Credit Card Debt
The number of Americans late on their credit card payments climbed slightly in the third quarter, to 1.36 percent, even as the delinquency rate fell, according to new figures from reporting agency TransUnion.
“The credit card delinquency rate typically rises in the third quarter, partly because of back-to-school spending,” explained TransUnion’s Toni Guitart.
Such a spike in that rate or in the rate of credit card debt, at this time in the year, is hardly unprecedented. Back-to-school spending does play a role in the third quarter, and holiday shopping in the fourth quarter has an even more amplified effect.
In November 2012, Americans added $5.6 billion to the $798 billion credit card debt total. At the time, CardRatings.com’s Curtis Arnold told Time Magazine that it’s not uncommon to see these spikes in debt close to the holidays. Credit card companies know that consumers can be seduced by temporary offers of 0 percent APR on some transactions, so they reel them in. They sign up for the cards, pile up debt in the short-term and then continue using them into the new year.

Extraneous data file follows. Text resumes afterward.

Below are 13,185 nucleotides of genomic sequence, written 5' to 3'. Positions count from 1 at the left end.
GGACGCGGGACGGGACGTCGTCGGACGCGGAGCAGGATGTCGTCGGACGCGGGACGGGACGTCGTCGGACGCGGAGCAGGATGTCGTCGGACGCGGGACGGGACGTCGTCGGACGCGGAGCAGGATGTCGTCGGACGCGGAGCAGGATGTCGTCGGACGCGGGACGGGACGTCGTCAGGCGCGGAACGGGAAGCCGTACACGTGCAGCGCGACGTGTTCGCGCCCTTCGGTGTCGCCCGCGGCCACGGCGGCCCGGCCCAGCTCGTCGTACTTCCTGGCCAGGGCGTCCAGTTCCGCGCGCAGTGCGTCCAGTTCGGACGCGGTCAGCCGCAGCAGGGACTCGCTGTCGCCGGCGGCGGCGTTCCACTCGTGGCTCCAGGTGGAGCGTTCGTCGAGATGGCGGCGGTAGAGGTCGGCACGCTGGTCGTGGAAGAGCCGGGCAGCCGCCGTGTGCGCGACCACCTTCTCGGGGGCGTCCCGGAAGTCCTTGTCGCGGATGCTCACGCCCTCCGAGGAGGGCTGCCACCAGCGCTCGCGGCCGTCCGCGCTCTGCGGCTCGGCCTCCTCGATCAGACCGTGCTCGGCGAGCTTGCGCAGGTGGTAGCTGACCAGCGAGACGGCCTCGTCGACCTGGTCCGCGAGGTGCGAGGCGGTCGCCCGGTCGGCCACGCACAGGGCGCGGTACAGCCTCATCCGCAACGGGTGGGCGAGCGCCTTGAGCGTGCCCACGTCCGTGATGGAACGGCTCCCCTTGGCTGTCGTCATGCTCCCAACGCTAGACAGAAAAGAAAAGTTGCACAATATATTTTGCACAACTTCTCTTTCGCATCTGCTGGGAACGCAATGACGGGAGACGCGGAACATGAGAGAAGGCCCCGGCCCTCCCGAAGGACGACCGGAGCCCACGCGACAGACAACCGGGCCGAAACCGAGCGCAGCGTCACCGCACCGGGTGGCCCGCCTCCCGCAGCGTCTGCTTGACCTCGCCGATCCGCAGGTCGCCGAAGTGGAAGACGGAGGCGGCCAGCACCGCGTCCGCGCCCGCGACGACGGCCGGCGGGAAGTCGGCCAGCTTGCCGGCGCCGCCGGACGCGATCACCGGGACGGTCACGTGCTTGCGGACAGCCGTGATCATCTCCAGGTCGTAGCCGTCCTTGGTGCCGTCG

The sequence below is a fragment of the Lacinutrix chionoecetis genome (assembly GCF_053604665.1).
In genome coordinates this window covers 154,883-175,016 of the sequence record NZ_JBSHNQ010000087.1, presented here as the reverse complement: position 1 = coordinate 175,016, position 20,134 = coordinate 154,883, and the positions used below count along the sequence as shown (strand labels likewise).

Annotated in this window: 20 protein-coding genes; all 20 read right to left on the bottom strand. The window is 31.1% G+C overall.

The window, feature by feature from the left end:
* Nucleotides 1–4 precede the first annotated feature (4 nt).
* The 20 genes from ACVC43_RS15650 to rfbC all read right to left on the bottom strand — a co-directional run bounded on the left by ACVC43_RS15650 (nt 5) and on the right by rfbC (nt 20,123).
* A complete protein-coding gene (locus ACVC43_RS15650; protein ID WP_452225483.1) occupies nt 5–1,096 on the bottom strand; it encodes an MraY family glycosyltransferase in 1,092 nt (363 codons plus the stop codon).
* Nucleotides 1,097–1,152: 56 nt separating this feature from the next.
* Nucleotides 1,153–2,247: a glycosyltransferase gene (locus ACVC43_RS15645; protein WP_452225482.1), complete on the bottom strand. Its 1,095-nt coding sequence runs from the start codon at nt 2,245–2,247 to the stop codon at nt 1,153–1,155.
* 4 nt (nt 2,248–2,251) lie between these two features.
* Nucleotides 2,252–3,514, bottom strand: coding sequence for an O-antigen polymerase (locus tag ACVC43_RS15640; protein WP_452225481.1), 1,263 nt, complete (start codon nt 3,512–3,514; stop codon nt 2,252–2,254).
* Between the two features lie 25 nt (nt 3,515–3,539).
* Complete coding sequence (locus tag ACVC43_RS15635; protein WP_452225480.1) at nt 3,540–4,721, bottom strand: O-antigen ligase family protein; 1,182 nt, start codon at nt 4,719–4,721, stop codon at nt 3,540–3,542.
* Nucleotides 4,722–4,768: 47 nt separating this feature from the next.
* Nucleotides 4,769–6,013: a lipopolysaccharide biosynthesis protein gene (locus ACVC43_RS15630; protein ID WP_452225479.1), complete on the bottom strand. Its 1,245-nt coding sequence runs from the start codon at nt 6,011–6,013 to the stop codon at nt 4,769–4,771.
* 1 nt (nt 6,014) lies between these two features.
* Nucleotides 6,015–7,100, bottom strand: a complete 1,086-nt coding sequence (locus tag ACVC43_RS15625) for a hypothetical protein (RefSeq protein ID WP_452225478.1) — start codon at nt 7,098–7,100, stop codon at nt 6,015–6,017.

The problem for card users is that they can “ride those offers for only so long,” according to Arnold. Eventually, rates will increase and borrowers could be saddled with uncontrollable debt.
As borrowers continue to rack up debt without saving a sufficient amount, their ability to acquire other lines of credit will be curtailed. As lenders turn to more rigorous risk assessment tools to evaluate borrowers, excessive credit card debt could be the one element that causes a particular applicant to be deemed too high-risk to be extended credit.